Saunaville

It’s great to have Shelley Powers back blogging on a regular basis again.
Her post, Sauna St. Louis, perfectly captures the essence of the aftermath of the rain a few days ago during our latest heat/humidity wave. I’m from northern Indiana and I always associate summer thunderstorms with cooling things off. It’s demoralizing to find that it’s even hotter and more humid after a thunderstorm, as is often the case in the summer in St. Louis. Unlike Shelley, however, I find that I’m not ready to embrace the heat and love the humidity.
Adding the sauna effect, on Saturday, steam was rising off our street as it rained.
I developed a little index to help me decide whether or not I wanted to ride my bike in the heat. I simply add the temperature and the humidity. The number was 170 at 8:00 yesterday morning. I decided that maybe that was too high. Currently, my index number is 148.
But the electricity is back. Sort of. We just got back from picking up my father-in-law and bringing him here after another power outage in his neighborhood (second in three days). It looked like a very large swath of south St. Louis city and county were without power – cause unknown.
And the heat goes on.
[Originally posted on DennisKennedy.Blog (http://www.denniskennedy.com/blog/)]
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Disaster Recovery and Business Continuity Starting Points

Tom Collins wrote a great post yesterday called “Law Firm Business Interruption” that is required reading. Tom sets out three principles that are essential elements of any disaster recovery plan:
1. Protect Personal Safety
2. Maintain Employee Contact
3. Protect Firm Survivability
If you start with this list, you will be well ahead of most other firms. Read Tom’s post for more details.
I would add a fourth key principle: “No disaster recovery plan will survive intact after its first contact with a real disaster.”
This point was hammered home again during the recent mass electrical outages in St. Louis (the stories are now that at one point there were more than 1 million outages (out of a potential 2.4 million) in the St. Louis area).
For what it’s worth, I’ve found that the points I’ve made in the presentations and materials I’ve written on disaster recovery have stood up very well in the face of my own experiences. I’d now add that even with a good disaster recovery plan, you should not expect to have an easy or fun time.
[Originally posted on DennisKennedy.Blog (http://www.denniskennedy.com/blog/)]
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Electricity is Back

A big thank you to the surprising number of people who have gotten in touch with me and expressed concern and good wishes in our recent extended electrical outage.
There are still 150,000 outages in St. Louis, so, althought we are very happy (I’m thinking about making some toast, because I now can), I’m hoping that others without power here (and everywhere) get back to normal soon. We appreciate all the sacrifices made by those working on the ground in exceedingly dangerous conditions.
Until I get back to regular blogging in a few days, I recommend this fascinating post from Ron Friedmann as something to think about.

Please Send Electricity

We’re now on day 5 (or day 4, I guess, depending on how you count) without electricity in St. Louis after the freak thunderstorm last week.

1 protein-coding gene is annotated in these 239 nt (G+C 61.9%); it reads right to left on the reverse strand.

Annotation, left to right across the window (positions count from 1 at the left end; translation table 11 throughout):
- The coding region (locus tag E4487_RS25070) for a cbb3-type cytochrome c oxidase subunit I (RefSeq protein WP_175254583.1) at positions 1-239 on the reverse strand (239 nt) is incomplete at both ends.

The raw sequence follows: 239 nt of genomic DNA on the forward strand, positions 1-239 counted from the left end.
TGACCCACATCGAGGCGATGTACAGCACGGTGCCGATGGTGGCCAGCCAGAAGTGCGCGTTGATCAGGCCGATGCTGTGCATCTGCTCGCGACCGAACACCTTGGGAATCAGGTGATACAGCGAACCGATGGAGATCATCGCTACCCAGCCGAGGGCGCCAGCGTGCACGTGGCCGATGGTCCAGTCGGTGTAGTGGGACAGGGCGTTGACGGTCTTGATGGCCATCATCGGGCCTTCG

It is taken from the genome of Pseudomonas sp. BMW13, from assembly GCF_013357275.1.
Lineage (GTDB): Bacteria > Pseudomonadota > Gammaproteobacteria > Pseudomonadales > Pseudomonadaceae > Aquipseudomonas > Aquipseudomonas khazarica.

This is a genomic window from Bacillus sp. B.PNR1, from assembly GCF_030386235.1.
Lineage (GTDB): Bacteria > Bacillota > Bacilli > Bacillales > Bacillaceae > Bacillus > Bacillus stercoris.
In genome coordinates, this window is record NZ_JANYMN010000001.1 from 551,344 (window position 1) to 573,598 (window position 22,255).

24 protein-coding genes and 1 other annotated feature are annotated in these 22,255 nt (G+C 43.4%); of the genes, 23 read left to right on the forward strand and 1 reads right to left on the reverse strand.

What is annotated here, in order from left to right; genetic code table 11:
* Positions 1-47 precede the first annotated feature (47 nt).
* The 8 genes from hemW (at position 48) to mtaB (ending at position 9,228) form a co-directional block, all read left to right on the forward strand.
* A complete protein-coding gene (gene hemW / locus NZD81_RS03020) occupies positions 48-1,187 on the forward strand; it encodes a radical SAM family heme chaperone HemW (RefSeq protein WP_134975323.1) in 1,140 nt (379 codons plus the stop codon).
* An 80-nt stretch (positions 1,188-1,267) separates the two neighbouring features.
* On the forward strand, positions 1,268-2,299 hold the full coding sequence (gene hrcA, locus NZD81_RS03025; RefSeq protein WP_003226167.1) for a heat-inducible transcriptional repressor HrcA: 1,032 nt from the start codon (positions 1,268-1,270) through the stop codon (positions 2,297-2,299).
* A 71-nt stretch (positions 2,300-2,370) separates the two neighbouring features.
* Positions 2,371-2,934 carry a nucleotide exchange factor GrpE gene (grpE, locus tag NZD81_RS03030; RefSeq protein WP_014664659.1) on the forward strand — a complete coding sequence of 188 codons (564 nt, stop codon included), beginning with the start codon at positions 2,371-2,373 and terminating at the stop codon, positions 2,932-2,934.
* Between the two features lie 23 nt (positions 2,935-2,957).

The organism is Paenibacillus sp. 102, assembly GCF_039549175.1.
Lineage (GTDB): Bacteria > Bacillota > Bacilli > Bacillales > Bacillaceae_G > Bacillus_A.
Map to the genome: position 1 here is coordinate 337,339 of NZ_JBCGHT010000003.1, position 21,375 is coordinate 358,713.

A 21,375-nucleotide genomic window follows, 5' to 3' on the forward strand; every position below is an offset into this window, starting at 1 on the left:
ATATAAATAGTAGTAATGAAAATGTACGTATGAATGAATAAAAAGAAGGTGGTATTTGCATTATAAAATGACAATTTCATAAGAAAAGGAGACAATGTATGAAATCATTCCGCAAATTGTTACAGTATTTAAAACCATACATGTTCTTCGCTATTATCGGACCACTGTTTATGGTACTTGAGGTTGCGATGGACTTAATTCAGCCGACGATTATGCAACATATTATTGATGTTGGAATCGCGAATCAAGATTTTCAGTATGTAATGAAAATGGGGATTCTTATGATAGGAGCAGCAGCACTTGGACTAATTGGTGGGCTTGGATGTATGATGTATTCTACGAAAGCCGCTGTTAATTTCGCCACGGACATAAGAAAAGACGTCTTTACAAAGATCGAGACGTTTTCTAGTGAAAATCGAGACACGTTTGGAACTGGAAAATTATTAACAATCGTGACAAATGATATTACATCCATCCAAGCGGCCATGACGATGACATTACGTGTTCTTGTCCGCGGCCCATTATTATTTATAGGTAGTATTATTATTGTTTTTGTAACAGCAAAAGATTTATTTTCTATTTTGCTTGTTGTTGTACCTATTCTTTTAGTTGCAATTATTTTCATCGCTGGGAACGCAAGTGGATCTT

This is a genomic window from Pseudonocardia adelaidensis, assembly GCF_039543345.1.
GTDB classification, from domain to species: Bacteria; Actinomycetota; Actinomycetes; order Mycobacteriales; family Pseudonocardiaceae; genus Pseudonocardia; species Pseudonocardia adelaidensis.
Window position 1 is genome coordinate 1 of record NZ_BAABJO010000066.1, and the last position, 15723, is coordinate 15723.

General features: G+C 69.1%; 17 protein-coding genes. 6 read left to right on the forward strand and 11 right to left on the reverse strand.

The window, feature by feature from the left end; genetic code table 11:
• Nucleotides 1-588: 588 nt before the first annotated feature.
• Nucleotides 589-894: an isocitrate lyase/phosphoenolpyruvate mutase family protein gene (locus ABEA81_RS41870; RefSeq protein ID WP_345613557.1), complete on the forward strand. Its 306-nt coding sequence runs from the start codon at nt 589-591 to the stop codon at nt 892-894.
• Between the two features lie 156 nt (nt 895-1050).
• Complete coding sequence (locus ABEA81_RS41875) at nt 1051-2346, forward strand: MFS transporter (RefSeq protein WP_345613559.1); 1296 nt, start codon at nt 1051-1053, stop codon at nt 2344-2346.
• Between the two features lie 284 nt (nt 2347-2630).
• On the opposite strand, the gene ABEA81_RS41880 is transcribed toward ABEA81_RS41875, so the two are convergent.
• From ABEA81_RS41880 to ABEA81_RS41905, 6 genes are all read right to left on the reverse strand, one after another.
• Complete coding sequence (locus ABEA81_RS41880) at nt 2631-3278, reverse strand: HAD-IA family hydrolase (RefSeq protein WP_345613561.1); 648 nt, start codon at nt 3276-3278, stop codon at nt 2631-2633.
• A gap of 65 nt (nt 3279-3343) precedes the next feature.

I found a restaurant about five miles from home with a WiFi connection (a balky and temperamental one) for a quick blog post.
The latest word in the street is that it could take another WEEK for our electricity at home to be restored. I’m sure that there will be much discussion and second-guessing on the response to this unprecedented loss of the electrical grid in the weeks to come. For example, I’m not sure that Ameren’s decision to shut down the system for letting you know how long it might be until your power is restored will be seen as the wisest PR move they ever made. I’m in favor of more transparency than less in these situations, although it is kind of fun to hear rumors and stories that your neighbors and people you run into have heard.
I’ve been using some of my time on long bike rides (noticed several wires still lying on the ground near us). Rode down to my father-in law’s house and trashed the contents of his refrigerator and freezer this morning (did ours yesterday – I was an optimist until then). He’s 88 and has been shuttling between his children’s house, as have my wife and daughter. Unfortunately for me, everyone with electricity also has cats, to which I am very allergic.
It’s interesting that, today, for the second time this year, I’ve been rethinking my disaster recovery plan – both times based on what happens in the of indefinite electrical outages.
A thought experiment for you: imagine what all you might have to do differently if you have no electricity for a week or more. It’s no wonder that Evan is thinking along these lines.
As bloggers like to say, expect light postings, if any, for the next few days.
[Originally posted on DennisKennedy.Blog (http://www.denniskennedy.com/blog)]

Soulard Idea Market: Meet LexThink in St. Louis

Matt Homann has announced the details on the first Soulard Idea Market in St. Louis on August 8. There’s a cool agenda and you’ll get a chance to meet some great people, share some ideas and get introduced to Open Space and the LexThink approach. It’ll be the first of what we hope will be many Idea Markets.
If you will be in St. Louis on the 8th and want to join us, get in touch with Matt. Among other things, it’ll be a great chance to meet other St. Louis bloggers.
[Originally posted on DennisKennedy.Blog (http://www.denniskennedy.com/blog/)]
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